Saturday, April 21, 2012

To Weaken the Forces of the Rebellion

Virginia Royal Governor Dunmore’s rationale for emancipating slaves in 1775 to fight against American independence was adopted by Lincoln and the North as it emancipated slaves to fight against Southern American independence. Northern radicals, such as Henry Wilson of Massachusetts below, liberated slaves in Southern States where they could not reach them, but did not free the slaves of masters loyal to they and Lincoln. He and his radical colleagues, like Dunmore, wanted slaves freed only to weaken and destroy Southerners struggling for political independence. Wilson did not admit below that the slave pirates he denounces were New Englanders, whose transatlantic slavers were still being caught in 1859.

Bernhard Thuersam, Chairman
North Carolina War Between the States Sesquicentennial Commission
"The Official Website of the North Carolina WBTS Sesquicentennial"

To Weaken the Forces of the Rebellion:

“When the Rebellion culminated in active hostilities, it was seen that thousands of slaves were used for military purposes by the rebel forces. To weaken the forces of the Rebellion, the Thirty-seventh Congress decreed that such slaves should be free forever.

As the Union armies advanced into the rebel States, slaves, inspired by the hope of personal freedom, flocked to their encampments, claiming protection against rebel masters, and offering to work and fight for the flag whose stars for the first time gleamed upon their vision with the radiance of liberty.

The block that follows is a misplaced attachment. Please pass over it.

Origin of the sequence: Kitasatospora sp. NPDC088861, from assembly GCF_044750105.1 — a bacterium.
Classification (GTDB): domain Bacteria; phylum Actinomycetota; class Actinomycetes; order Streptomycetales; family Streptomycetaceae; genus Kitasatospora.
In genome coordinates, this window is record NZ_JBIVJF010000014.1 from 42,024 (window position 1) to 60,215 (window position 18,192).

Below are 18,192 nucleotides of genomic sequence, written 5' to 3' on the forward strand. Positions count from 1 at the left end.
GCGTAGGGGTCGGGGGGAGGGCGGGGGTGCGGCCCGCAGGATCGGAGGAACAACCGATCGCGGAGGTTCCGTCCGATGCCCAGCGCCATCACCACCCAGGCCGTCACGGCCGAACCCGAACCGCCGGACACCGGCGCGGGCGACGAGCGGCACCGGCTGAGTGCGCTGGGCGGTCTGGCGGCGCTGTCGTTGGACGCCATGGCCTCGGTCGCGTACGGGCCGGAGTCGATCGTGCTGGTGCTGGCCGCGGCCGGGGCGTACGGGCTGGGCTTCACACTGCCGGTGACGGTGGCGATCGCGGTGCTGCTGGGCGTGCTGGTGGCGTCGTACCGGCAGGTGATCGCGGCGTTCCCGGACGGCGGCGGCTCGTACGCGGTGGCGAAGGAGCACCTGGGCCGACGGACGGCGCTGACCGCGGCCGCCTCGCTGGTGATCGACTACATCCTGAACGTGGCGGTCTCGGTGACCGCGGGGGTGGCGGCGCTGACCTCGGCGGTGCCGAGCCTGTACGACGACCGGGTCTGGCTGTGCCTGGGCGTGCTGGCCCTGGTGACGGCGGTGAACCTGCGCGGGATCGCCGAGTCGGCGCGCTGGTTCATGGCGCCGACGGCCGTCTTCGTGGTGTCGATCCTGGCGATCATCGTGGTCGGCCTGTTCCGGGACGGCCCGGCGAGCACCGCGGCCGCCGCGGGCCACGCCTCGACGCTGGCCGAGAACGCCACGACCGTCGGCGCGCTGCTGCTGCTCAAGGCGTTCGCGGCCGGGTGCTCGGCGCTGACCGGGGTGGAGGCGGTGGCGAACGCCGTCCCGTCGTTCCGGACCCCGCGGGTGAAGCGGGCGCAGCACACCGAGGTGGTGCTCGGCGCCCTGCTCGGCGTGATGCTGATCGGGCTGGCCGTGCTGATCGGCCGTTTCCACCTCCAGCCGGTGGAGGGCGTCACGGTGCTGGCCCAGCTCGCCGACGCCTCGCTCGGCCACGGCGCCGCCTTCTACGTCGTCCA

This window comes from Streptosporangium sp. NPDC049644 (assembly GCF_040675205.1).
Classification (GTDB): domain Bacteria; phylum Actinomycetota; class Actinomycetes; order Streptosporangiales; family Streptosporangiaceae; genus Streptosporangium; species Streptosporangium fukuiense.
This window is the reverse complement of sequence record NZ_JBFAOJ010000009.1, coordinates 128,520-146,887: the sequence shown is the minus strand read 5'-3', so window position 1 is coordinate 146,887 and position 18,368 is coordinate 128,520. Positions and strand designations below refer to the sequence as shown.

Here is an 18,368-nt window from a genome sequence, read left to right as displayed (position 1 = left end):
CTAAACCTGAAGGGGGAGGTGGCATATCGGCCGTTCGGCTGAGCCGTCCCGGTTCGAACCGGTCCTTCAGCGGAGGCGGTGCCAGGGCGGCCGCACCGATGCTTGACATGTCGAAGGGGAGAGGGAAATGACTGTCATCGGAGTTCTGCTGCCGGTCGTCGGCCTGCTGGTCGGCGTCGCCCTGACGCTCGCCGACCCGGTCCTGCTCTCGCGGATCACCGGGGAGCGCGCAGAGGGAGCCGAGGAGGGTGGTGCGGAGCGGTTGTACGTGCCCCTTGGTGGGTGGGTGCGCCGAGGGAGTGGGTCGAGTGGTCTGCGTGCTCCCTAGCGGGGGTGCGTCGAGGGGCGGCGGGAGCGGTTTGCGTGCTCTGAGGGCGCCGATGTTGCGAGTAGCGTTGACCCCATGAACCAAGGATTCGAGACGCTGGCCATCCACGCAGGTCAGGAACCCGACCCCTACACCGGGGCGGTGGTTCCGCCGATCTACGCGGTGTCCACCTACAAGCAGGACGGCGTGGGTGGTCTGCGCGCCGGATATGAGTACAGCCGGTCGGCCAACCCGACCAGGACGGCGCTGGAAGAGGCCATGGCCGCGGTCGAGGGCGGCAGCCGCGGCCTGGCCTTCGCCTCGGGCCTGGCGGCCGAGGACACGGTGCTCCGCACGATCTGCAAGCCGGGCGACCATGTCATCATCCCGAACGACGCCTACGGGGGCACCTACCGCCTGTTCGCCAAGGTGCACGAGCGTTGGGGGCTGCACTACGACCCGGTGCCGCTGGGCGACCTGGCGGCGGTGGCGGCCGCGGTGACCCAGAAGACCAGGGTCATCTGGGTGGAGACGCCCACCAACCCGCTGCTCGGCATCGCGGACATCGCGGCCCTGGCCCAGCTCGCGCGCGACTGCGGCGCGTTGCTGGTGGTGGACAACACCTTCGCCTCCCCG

To weaken the power of the insurgents, to strengthen the loyal forces, and assert the claims of humanity, the Thirty-seventh Congress enacted an article of war, dismissing from the service officers guilty of surrendering these fugitives [to rebel masters].

The hoe and spade of the rebel slave were hardly less potent for the Rebellion than the rifle and bayonet of the rebel soldier. Slaves sowed and reaped for the rebels, enabling the rebel leaders to fill the wasting ranks of their armies, and feed them.

T weaken the military forces and power of the Rebellion, the Thirty-seventh Congress decreed that all slaves of persons giving aid and comfort to the Rebellion, escaping from such persons, or deserted by them; all slaves of such persons, being within any place occupied by the forces of the United States, -- shall be captives of war, and shall be forever free of their servitude, and not again held as slaves.

The progress of the Rebellion demonstrated its power, and the needs of the imperiled nation. To strengthen the physical forces of the United States, the Thirty-seventh Congress authorized the president to receive into military service persons of African descent; and every such person mustered into the service, his mother, his wife and children, owing service or labor to any person who should give aid and comfort to the Rebellion, was made forever free.

The African slave trade had been carried on by slave pirates under the protection of the flag of the United States. To extirpate from the seas that inhuman traffic, and to vindicate the sullied honor of the nation….the administration entered early into treaty stipulations with the British Government…”

(Life and Public Services of Henry Wilson, Rev. Elias Nason and Thomas Russell, B.B. Russell, 1876, pp. 346-349)

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